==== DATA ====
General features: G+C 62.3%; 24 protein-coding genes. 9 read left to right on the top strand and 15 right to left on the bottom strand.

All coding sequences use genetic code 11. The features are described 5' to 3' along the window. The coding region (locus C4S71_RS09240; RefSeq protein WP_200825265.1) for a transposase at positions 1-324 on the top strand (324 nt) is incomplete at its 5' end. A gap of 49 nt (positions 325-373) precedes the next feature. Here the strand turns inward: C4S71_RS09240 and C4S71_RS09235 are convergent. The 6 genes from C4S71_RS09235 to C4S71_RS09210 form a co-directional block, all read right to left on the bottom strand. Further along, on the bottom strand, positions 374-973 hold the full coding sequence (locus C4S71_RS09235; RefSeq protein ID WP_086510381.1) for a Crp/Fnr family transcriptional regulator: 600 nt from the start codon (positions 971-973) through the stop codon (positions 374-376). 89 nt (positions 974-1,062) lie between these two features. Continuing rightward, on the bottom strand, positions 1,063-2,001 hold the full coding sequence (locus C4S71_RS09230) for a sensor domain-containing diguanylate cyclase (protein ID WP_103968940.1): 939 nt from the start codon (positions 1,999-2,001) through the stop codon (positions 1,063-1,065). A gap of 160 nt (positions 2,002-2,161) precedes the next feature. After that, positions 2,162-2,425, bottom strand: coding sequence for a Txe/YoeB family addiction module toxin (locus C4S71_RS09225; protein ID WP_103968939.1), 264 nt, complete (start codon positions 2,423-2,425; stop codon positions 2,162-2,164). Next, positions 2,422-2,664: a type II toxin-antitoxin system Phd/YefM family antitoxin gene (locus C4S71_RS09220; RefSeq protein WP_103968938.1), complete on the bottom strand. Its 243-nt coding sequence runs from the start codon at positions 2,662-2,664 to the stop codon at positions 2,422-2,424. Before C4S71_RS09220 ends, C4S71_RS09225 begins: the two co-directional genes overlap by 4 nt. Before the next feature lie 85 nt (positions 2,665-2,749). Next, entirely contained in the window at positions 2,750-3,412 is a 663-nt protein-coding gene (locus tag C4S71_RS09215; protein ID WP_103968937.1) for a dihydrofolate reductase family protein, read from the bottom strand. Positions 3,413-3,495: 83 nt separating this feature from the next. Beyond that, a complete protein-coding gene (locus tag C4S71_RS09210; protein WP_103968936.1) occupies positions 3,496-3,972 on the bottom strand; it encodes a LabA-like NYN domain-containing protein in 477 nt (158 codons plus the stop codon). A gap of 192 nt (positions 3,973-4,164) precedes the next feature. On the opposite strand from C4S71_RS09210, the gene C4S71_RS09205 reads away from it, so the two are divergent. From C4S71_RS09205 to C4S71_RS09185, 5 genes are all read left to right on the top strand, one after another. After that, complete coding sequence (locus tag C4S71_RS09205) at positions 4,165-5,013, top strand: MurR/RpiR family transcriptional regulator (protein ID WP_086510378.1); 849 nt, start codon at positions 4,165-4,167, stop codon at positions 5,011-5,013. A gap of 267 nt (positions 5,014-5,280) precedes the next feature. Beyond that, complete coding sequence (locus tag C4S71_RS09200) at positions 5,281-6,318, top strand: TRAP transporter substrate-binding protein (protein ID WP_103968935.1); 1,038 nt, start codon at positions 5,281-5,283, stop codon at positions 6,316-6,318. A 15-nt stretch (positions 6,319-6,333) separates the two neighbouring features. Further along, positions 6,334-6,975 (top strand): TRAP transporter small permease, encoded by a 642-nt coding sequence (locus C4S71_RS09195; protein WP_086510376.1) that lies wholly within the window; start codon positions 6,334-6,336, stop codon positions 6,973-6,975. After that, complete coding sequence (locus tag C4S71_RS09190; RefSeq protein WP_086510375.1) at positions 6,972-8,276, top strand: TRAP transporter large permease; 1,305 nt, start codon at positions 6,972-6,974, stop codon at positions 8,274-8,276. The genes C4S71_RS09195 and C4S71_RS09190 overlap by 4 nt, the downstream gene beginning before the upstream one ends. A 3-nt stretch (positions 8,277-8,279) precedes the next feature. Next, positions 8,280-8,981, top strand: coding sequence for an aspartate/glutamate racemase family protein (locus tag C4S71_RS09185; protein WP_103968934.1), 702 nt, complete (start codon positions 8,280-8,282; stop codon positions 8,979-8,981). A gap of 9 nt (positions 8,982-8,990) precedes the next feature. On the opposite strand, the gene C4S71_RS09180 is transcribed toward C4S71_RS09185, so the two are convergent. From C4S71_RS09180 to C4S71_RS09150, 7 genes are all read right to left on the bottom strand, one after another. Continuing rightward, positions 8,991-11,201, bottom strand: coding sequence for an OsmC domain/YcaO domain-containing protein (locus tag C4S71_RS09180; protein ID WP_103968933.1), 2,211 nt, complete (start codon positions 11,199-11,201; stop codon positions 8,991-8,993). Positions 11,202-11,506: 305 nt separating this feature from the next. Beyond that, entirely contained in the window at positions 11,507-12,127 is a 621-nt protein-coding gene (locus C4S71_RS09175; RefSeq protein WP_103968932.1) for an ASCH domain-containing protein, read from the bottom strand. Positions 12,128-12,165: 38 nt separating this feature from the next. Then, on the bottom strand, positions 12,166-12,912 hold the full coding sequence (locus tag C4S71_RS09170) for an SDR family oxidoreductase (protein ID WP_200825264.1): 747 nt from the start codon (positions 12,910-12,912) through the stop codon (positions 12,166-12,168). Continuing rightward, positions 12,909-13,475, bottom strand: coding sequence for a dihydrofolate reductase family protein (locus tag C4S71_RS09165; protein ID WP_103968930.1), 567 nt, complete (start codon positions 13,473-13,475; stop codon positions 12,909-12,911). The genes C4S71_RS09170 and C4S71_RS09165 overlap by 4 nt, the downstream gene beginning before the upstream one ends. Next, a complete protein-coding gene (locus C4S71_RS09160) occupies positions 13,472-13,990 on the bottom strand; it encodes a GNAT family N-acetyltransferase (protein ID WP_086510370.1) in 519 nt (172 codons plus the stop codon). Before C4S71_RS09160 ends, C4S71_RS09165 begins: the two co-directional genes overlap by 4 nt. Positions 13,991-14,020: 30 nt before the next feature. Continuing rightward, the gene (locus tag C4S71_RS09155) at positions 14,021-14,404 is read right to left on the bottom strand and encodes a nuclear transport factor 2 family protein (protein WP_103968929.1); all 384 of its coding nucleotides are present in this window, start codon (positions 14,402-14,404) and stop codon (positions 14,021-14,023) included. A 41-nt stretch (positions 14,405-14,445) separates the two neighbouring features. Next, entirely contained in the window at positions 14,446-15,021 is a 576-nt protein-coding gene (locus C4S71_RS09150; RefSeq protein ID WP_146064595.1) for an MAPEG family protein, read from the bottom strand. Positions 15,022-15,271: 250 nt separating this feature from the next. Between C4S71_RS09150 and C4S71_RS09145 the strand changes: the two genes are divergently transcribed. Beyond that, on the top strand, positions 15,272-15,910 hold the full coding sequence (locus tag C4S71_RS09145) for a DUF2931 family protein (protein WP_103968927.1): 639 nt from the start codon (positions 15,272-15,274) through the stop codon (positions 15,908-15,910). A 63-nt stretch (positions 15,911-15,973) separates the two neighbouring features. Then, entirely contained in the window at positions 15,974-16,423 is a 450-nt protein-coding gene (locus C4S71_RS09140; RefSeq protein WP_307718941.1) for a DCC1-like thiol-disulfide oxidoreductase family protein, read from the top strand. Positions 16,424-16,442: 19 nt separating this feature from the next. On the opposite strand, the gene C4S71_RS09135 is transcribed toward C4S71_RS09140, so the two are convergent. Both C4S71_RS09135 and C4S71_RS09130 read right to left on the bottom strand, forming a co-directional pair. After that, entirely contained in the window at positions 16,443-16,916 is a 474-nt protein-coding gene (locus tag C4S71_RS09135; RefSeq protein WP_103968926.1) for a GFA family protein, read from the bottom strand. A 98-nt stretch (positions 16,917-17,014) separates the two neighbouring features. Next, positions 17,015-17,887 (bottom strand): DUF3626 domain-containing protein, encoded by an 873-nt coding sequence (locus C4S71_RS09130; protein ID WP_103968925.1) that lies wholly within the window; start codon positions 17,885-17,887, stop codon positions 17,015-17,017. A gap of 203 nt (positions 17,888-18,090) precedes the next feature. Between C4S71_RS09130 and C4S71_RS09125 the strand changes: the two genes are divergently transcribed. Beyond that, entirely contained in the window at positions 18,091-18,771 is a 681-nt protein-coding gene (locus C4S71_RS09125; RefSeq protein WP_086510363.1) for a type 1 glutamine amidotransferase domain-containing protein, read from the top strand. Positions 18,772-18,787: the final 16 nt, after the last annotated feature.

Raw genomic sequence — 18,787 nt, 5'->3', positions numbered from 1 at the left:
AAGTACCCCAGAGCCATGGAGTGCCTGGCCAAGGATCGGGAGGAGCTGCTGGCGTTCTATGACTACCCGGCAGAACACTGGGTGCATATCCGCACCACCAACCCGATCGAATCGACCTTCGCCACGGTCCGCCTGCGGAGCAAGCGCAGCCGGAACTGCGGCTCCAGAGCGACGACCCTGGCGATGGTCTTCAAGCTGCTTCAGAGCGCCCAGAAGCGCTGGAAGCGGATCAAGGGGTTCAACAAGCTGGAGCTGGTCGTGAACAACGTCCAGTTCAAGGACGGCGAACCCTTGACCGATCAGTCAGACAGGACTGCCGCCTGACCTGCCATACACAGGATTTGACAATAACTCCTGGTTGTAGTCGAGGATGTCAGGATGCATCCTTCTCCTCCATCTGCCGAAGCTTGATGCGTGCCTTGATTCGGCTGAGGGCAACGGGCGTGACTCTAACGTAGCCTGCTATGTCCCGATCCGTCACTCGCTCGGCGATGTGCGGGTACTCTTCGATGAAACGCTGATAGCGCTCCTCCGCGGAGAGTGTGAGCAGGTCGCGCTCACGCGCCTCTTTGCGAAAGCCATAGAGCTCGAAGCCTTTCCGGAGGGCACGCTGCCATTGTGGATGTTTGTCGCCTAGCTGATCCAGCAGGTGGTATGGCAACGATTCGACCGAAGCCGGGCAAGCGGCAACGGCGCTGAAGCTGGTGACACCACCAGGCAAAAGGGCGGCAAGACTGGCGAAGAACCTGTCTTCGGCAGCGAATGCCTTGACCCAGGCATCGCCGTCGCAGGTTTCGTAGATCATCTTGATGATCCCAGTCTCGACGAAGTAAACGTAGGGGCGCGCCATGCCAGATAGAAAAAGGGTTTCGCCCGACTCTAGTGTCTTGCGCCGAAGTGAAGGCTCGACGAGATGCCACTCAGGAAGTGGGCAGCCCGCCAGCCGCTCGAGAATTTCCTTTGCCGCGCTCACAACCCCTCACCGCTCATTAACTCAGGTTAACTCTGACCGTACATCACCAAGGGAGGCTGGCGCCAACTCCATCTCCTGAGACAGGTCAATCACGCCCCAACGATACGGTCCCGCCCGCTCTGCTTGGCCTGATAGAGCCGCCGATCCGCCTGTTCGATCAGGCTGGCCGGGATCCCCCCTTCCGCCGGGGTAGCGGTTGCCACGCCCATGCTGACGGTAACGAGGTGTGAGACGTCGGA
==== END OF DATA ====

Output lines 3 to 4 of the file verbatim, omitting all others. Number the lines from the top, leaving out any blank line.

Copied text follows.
Raw genomic sequence — 18,787 nt, 5'->3', positions numbered from 1 at the left:
AAGTACCCCAGAGCCATGGAGTGCCTGGCCAAGGATCGGGAGGAGCTGCTGGCGTTCTATGACTACCCGGCAGAACACTGGGTGCATATCCGCACCACCAACCCGATCGAATCGACCTTCGCCACGGTCCGCCTGCGGAGCAAGCGCAGCCGGAACTGCGGCTCCAGAGCGACGACCCTGGCGATGGTCTTCAAGCTGCTTCAGAGCGCCCAGAAGCGCTGGAAGCGGATCAAGGGGTTCAACAAGCTGGAGCTGGTCGTGAACAACGTCCAGTTCAAGGACGGCGAACCCTTGACCGATCAGTCAGACAGGACTGCCGCCTGACCTGCCATACACAGGATTTGACAATAACTCCTGGTTGTAGTCGAGGATGTCAGGATGCATCCTTCTCCTCCATCTGCCGAAGCTTGATGCGTGCCTTGATTCGGCTGAGGGCAACGGGCGTGACTCTAACGTAGCCTGCTATGTCCCGATCCGTCACTCGCTCGGCGATGTGCGGGTACTCTTCGATGAAACGCTGATAGCGCTCCTCCGCGGAGAGTGTGAGCAGGTCGCGCTCACGCGCCTCTTTGCGAAAGCCATAGAGCTCGAAGCCTTTCCGGAGGGCACGCTGCCATTGTGGATGTTTGTCGCCTAGCTGATCCAGCAGGTGGTATGGCAACGATTCGACCGAAGCCGGGCAAGCGGCAACGGCGCTGAAGCTGGTGACACCACCAGGCAAAAGGGCGGCAAGACTGGCGAAGAACCTGTCTTCGGCAGCGAATGCCTTGACCCAGGCATCGCCGTCGCAGGTTTCGTAGATCATCTTGATGATCCCAGTCTCGACGAAGTAAACGTAGGGGCGCGCCATGCCAGATAGAAAAAGGGTTTCGCCCGACTCTAGTGTCTTGCGCCGAAGTGAAGGCTCGACGAGATGCCACTCAGGAAGTGGGCAGCCCGCCAGCCGCTCGAGAATTTCCTTTGCCGCGCTCACAACCCCTCACCGCTCATTAACTCAGGTTAACTCTGACCGTACATCACCAAGGGAGGCTGGCGCCAACTCCATCTCCTGAGACAGGTCAATCACGCCCCAACGATACGGTCCCGCCCGCTCTGCTTGGCCTGATAGAGCCGCCGATCCGCCTGTTCGATCAGGCTGGCCGGGATCCCCCCTTCCGCCGGGGTAGCGGTTGCCACGCCCATGCTGACGGTAACGAGGTGTGAGACGTCGGA